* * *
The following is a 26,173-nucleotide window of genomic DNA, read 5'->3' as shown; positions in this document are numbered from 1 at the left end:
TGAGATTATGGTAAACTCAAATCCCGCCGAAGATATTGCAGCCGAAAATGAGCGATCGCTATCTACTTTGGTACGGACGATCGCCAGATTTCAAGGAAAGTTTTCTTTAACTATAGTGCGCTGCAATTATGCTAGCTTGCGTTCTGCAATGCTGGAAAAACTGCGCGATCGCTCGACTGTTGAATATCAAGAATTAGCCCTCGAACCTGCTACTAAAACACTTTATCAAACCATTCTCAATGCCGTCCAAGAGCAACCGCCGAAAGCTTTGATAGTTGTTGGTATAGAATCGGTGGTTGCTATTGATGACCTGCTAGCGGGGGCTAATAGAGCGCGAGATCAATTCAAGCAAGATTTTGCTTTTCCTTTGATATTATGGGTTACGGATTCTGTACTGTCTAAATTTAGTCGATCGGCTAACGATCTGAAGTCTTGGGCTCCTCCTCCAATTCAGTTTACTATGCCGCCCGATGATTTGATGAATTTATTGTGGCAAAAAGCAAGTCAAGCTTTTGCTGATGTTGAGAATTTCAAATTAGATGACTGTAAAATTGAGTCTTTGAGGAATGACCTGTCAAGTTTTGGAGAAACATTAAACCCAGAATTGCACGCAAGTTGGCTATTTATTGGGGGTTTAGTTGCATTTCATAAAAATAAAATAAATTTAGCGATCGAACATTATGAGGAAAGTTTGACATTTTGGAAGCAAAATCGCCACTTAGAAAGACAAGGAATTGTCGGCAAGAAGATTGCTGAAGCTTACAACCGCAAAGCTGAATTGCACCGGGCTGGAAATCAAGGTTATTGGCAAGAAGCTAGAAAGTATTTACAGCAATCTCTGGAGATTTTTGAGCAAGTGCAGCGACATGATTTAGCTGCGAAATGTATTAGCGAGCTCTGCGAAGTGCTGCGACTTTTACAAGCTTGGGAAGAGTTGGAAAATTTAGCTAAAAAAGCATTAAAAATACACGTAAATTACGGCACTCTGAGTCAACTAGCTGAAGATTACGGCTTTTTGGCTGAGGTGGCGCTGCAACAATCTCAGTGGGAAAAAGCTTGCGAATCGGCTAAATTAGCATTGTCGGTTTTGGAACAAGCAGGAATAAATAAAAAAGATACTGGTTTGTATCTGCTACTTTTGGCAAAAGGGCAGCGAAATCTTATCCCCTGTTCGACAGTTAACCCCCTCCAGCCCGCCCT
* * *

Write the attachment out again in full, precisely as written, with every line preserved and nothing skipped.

The following is a 26,173-nucleotide window of genomic DNA, read 5'->3' as shown; positions in this document are numbered from 1 at the left end:
TGAGATTATGGTAAACTCAAATCCCGCCGAAGATATTGCAGCCGAAAATGAGCGATCGCTATCTACTTTGGTACGGACGATCGCCAGATTTCAAGGAAAGTTTTCTTTAACTATAGTGCGCTGCAATTATGCTAGCTTGCGTTCTGCAATGCTGGAAAAACTGCGCGATCGCTCGACTGTTGAATATCAAGAATTAGCCCTCGAACCTGCTACTAAAACACTTTATCAAACCATTCTCAATGCCGTCCAAGAGCAACCGCCGAAAGCTTTGATAGTTGTTGGTATAGAATCGGTGGTTGCTATTGATGACCTGCTAGCGGGGGCTAATAGAGCGCGAGATCAATTCAAGCAAGATTTTGCTTTTCCTTTGATATTATGGGTTACGGATTCTGTACTGTCTAAATTTAGTCGATCGGCTAACGATCTGAAGTCTTGGGCTCCTCCTCCAATTCAGTTTACTATGCCGCCCGATGATTTGATGAATTTATTGTGGCAAAAAGCAAGTCAAGCTTTTGCTGATGTTGAGAATTTCAAATTAGATGACTGTAAAATTGAGTCTTTGAGGAATGACCTGTCAAGTTTTGGAGAAACATTAAACCCAGAATTGCACGCAAGTTGGCTATTTATTGGGGGTTTAGTTGCATTTCATAAAAATAAAATAAATTTAGCGATCGAACATTATGAGGAAAGTTTGACATTTTGGAAGCAAAATCGCCACTTAGAAAGACAAGGAATTGTCGGCAAGAAGATTGCTGAAGCTTACAACCGCAAAGCTGAATTGCACCGGGCTGGAAATCAAGGTTATTGGCAAGAAGCTAGAAAGTATTTACAGCAATCTCTGGAGATTTTTGAGCAAGTGCAGCGACATGATTTAGCTGCGAAATGTATTAGCGAGCTCTGCGAAGTGCTGCGACTTTTACAAGCTTGGGAAGAGTTGGAAAATTTAGCTAAAAAAGCATTAAAAATACACGTAAATTACGGCACTCTGAGTCAACTAGCTGAAGATTACGGCTTTTTGGCTGAGGTGGCGCTGCAACAATCTCAGTGGGAAAAAGCTTGCGAATCGGCTAAATTAGCATTGTCGGTTTTGGAACAAGCAGGAATAAATAAAAAAGATACTGGTTTGTATCTGCTACTTTTGGCAAAAGGGCAGCGAAATCTTATCCCCTGTTCGACAGTTAACCCCCTCCAGCCCGCCCT